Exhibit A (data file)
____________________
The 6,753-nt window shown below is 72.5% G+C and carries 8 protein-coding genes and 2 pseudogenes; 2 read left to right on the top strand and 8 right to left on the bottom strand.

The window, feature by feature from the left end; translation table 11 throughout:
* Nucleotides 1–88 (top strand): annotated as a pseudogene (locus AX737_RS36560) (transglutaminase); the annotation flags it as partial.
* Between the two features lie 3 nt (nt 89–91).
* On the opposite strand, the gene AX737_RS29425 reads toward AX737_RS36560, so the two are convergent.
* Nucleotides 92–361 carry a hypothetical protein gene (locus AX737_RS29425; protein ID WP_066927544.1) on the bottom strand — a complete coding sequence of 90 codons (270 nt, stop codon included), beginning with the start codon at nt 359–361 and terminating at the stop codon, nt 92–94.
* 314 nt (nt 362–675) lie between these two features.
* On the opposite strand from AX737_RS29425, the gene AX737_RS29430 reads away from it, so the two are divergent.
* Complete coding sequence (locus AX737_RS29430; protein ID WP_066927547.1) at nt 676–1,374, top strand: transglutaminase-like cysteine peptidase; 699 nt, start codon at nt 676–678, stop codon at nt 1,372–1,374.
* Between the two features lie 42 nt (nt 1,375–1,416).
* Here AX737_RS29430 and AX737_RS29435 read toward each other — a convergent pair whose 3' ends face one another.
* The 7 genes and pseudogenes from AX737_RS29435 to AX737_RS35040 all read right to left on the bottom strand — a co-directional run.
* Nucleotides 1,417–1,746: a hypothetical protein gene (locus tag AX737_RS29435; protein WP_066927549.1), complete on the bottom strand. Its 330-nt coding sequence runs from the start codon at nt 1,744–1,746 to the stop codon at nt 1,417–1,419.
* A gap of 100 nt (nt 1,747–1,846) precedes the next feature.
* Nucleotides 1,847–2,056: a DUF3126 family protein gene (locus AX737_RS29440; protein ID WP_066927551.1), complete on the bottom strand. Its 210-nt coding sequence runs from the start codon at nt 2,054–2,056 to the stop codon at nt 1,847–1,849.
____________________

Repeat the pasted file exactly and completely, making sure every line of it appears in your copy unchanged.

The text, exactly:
The 6,753-nt window shown below is 72.5% G+C and carries 8 protein-coding genes and 2 pseudogenes; 2 read left to right on the top strand and 8 right to left on the bottom strand.

The window, feature by feature from the left end; translation table 11 throughout:
* Nucleotides 1–88 (top strand): annotated as a pseudogene (locus AX737_RS36560) (transglutaminase); the annotation flags it as partial.
* Between the two features lie 3 nt (nt 89–91).
* On the opposite strand, the gene AX737_RS29425 reads toward AX737_RS36560, so the two are convergent.
* Nucleotides 92–361 carry a hypothetical protein gene (locus AX737_RS29425; protein ID WP_066927544.1) on the bottom strand — a complete coding sequence of 90 codons (270 nt, stop codon included), beginning with the start codon at nt 359–361 and terminating at the stop codon, nt 92–94.
* 314 nt (nt 362–675) lie between these two features.
* On the opposite strand from AX737_RS29425, the gene AX737_RS29430 reads away from it, so the two are divergent.
* Complete coding sequence (locus AX737_RS29430; protein ID WP_066927547.1) at nt 676–1,374, top strand: transglutaminase-like cysteine peptidase; 699 nt, start codon at nt 676–678, stop codon at nt 1,372–1,374.
* Between the two features lie 42 nt (nt 1,375–1,416).
* Here AX737_RS29430 and AX737_RS29435 read toward each other — a convergent pair whose 3' ends face one another.
* The 7 genes and pseudogenes from AX737_RS29435 to AX737_RS35040 all read right to left on the bottom strand — a co-directional run.
* Nucleotides 1,417–1,746: a hypothetical protein gene (locus tag AX737_RS29435; protein WP_066927549.1), complete on the bottom strand. Its 330-nt coding sequence runs from the start codon at nt 1,744–1,746 to the stop codon at nt 1,417–1,419.
* A gap of 100 nt (nt 1,747–1,846) precedes the next feature.
* Nucleotides 1,847–2,056: a DUF3126 family protein gene (locus AX737_RS29440; protein ID WP_066927551.1), complete on the bottom strand. Its 210-nt coding sequence runs from the start codon at nt 2,054–2,056 to the stop codon at nt 1,847–1,849.